Doctor of Philosophy (PhD)
Finance (Business Administration)
In this dissertation, I explore the underlying mechanisms through which a firm innovates and invests in Research and Development (R&D). It consists of two essays. The initial essay investigates the effects of aggregate stock market liquidity on innovation at both the aggregate and firm levels for publicly traded firms in the U.S., and shows a significant and positive effect at both levels of aggregation. Next, the essay provides two underlying mechanisms through which aggregate stock liquidity enhances innovation. First, high stock market liquidity reduces the cost of raising external capital, making it easier for firms, especially for small firms and those with R&D investments, to issue equity and finance their innovations. Second, high stock market liquidity generates high firm valuation and reduces transaction costs, motivating large firms to buy the innovations of small firms through merger and acquisition activities. Overall, this essay documents that aggregate stock market liquidity plays a very important and positive role in enhancing aggregate innovation. The second essay examines how a firm makes investment decisions under uncertainty. Real option theory predicts an inverse relationship between corporate investment and uncertainty, because investment is (at least partially) irreversible and uncertainty increases the value of the option to wait. In contrast, the strategic growth option framework shows that uncertainty may encourage investment in growth options since the value of the option to wait is drastically eroded due to competition and an initial investment can confer greater capacity to take advantage of future growth opportunities. Consistent with the strategic growth option analysis, this essay documents that firms will invest more in R&D when facing high uncertainty. The reason is that R&D investments can potentially generate growth opportunities which enhance competitive advantages for firms in the future. The study further shows that the switch of more R&D investments and less capital expenditures is more pronounced for firms with fewer real options, i.e., firms that are large, less innovative, or firms in more competitive industries. Finally, this essay documents that these strategic advantages are important factors to derive the investment policies of firms operating in an uncertain environment.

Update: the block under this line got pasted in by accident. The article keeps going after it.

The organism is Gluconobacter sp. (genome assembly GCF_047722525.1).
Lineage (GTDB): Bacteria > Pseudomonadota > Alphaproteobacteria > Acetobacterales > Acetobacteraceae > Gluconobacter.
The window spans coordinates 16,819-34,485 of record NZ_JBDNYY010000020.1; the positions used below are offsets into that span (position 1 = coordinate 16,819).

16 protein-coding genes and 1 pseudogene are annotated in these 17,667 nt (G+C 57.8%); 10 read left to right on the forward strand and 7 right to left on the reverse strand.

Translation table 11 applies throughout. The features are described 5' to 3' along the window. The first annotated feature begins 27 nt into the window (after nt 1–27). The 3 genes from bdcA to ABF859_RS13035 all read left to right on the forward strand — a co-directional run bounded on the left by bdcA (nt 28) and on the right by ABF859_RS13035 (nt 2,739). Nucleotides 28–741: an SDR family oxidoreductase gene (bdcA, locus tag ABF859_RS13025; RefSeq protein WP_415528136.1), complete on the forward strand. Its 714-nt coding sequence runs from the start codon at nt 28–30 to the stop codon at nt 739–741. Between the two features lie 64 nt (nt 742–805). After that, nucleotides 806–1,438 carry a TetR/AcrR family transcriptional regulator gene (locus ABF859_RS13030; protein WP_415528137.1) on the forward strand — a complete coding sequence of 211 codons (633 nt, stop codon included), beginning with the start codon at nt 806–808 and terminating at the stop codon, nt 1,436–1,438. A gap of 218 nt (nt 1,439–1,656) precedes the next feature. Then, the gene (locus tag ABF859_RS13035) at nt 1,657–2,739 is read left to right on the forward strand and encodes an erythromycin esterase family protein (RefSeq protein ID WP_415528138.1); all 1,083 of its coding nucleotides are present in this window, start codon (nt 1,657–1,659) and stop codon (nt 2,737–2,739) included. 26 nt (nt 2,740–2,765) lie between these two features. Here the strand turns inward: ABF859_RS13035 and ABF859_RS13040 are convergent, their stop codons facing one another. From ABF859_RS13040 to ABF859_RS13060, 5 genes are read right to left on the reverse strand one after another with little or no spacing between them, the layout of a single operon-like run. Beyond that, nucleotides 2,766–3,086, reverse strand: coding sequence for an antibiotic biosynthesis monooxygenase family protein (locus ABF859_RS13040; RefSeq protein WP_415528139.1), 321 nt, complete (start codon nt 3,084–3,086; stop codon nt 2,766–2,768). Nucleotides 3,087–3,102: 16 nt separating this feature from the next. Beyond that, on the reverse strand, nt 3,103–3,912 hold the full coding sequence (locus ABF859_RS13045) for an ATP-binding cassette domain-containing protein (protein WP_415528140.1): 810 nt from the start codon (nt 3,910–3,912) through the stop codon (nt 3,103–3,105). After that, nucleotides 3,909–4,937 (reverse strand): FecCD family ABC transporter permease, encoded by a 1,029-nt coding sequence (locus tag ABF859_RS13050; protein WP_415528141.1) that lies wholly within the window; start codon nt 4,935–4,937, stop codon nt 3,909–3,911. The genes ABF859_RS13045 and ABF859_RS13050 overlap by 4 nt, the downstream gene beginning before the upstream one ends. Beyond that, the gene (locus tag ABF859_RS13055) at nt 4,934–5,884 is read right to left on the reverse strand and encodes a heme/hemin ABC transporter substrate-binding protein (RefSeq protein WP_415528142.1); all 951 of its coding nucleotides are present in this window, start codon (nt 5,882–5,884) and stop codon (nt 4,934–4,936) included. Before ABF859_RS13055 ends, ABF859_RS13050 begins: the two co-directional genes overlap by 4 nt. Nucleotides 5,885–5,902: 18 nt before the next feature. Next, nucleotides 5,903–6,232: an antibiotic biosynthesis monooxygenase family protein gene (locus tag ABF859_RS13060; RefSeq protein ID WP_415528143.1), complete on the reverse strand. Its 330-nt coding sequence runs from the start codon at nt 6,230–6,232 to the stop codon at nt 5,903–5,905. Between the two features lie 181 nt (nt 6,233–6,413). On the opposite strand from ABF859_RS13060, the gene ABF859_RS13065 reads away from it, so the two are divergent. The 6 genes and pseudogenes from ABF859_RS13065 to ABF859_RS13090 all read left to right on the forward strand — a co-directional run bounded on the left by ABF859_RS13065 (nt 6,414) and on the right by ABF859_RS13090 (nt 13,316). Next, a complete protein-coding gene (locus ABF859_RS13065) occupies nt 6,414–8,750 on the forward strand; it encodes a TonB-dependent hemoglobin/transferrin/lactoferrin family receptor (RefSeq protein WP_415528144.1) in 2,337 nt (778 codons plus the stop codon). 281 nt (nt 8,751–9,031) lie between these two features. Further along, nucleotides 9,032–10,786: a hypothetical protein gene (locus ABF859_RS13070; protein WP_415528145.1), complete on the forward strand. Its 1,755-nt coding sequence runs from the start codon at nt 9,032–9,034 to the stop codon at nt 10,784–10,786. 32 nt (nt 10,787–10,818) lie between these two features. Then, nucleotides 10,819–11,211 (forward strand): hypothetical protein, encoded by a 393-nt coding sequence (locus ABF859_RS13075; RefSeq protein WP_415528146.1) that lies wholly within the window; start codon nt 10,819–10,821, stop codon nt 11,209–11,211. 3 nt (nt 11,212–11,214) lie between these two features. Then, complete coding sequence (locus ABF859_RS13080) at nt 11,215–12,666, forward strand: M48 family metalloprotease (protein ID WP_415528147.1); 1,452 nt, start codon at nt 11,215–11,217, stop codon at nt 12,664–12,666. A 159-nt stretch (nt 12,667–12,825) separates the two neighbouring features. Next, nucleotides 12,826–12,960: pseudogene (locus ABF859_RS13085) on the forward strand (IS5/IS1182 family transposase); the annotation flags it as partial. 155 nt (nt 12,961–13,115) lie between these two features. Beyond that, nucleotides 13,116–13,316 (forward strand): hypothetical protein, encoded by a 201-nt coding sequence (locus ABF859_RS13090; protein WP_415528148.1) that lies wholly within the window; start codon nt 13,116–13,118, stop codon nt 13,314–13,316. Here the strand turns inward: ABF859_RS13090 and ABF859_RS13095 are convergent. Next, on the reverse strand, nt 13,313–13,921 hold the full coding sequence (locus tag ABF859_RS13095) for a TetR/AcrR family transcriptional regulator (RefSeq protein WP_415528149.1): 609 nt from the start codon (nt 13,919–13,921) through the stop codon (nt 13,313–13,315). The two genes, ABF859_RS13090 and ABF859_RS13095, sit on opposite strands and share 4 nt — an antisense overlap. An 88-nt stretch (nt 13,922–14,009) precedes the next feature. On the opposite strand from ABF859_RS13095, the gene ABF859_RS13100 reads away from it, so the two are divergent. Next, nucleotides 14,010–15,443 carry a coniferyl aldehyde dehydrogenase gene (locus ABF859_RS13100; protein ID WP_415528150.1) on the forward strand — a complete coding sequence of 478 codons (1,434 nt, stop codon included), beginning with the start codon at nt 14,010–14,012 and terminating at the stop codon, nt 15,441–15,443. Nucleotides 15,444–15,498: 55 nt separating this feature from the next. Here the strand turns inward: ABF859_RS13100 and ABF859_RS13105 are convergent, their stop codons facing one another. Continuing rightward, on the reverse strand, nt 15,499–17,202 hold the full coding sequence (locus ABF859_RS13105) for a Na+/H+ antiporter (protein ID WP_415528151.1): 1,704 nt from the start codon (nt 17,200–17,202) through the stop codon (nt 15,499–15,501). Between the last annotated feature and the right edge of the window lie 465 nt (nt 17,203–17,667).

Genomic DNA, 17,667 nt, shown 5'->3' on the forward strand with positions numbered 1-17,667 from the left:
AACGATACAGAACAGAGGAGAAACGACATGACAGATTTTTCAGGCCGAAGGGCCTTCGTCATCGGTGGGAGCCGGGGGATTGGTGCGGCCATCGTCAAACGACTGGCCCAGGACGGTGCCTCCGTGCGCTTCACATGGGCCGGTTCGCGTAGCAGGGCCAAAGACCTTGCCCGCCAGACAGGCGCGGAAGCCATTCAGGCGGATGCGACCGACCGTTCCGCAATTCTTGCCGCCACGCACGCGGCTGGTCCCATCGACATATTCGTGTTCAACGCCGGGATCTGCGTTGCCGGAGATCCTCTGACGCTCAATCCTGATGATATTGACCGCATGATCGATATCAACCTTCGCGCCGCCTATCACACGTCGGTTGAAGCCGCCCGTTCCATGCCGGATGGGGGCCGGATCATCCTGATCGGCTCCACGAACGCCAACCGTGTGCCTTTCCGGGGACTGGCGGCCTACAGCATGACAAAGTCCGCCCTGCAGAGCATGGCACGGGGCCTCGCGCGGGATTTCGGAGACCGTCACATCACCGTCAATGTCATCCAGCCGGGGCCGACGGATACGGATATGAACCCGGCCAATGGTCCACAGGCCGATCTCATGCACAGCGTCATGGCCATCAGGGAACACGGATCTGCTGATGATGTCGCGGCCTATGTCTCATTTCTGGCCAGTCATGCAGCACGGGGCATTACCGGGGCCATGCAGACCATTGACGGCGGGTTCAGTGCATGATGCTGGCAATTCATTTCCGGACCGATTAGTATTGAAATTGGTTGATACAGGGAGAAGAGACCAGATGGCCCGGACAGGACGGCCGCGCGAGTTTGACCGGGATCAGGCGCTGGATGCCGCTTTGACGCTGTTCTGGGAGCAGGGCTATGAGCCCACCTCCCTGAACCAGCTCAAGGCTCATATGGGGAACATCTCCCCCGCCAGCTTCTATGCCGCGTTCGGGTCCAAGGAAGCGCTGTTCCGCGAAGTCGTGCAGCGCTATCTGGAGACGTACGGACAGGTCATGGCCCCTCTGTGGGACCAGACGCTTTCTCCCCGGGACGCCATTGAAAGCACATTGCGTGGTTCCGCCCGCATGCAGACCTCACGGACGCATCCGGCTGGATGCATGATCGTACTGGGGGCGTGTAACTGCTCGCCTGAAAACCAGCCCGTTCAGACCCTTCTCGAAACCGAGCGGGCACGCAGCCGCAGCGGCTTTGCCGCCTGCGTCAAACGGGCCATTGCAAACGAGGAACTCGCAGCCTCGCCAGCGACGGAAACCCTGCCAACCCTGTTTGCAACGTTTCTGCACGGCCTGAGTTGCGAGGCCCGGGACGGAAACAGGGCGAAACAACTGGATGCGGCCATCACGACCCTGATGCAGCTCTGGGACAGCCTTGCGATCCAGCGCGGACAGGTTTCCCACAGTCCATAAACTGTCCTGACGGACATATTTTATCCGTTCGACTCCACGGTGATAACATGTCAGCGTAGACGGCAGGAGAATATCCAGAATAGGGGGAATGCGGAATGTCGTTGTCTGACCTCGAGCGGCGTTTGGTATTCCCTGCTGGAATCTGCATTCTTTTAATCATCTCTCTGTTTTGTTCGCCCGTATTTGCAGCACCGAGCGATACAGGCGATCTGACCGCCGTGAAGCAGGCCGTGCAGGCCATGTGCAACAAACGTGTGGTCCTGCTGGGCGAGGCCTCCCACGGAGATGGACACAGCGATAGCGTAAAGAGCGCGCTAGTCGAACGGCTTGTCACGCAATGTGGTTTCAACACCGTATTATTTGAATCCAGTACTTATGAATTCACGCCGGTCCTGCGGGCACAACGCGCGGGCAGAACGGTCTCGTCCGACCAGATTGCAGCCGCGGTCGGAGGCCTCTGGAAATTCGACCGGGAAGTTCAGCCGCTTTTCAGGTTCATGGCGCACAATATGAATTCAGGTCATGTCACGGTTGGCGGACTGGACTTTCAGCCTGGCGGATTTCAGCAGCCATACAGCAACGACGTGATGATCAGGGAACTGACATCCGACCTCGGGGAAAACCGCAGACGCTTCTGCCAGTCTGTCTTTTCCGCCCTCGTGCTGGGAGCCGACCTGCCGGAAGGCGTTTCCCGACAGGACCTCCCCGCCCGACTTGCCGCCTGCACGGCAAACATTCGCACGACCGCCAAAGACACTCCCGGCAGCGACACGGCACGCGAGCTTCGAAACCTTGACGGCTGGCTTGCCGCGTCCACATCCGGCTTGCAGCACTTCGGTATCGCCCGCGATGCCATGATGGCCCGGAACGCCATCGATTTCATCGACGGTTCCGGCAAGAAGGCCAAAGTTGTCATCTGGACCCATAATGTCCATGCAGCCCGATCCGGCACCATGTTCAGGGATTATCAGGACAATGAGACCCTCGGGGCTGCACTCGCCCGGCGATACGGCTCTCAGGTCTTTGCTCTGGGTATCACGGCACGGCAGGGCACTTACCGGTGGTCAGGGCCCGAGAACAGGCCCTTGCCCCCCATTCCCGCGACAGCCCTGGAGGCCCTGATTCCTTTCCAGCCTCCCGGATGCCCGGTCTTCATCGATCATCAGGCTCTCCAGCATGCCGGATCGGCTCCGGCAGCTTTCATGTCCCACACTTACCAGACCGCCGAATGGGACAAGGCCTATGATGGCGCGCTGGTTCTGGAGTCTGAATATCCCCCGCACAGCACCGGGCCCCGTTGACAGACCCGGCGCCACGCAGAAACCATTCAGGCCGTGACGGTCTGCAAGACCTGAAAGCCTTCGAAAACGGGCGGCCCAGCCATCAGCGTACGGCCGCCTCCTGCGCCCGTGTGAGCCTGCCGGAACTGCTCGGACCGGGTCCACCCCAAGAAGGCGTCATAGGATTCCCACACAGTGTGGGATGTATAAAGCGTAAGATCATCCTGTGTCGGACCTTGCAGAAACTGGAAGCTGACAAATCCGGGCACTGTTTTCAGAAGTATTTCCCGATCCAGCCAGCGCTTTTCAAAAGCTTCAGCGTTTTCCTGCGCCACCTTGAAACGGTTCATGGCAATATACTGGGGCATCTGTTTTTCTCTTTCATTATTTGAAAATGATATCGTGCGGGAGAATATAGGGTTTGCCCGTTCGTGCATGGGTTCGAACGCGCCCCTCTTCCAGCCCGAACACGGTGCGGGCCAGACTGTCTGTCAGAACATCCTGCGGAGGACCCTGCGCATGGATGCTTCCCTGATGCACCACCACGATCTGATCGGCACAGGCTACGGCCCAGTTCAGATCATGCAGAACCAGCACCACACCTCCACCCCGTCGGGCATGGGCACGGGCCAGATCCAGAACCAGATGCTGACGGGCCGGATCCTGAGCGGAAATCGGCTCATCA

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Vo, Lai Van, "Essays on corporate innovation" (2014). LSU Doctoral Dissertations. 407.